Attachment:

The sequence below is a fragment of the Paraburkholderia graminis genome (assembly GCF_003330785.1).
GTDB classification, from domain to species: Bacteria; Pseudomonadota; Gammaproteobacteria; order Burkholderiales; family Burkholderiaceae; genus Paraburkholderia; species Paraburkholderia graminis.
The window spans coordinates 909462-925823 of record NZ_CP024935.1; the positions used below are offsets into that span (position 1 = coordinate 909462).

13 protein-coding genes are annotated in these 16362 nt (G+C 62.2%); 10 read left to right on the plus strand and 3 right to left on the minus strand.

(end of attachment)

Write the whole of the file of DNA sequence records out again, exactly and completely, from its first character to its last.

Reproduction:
The sequence below is a fragment of the Paraburkholderia graminis genome (assembly GCF_003330785.1).
GTDB classification, from domain to species: Bacteria; Pseudomonadota; Gammaproteobacteria; order Burkholderiales; family Burkholderiaceae; genus Paraburkholderia; species Paraburkholderia graminis.
The window spans coordinates 909462-925823 of record NZ_CP024935.1; the positions used below are offsets into that span (position 1 = coordinate 909462).

13 protein-coding genes are annotated in these 16362 nt (G+C 62.2%); 10 read left to right on the plus strand and 3 right to left on the minus strand.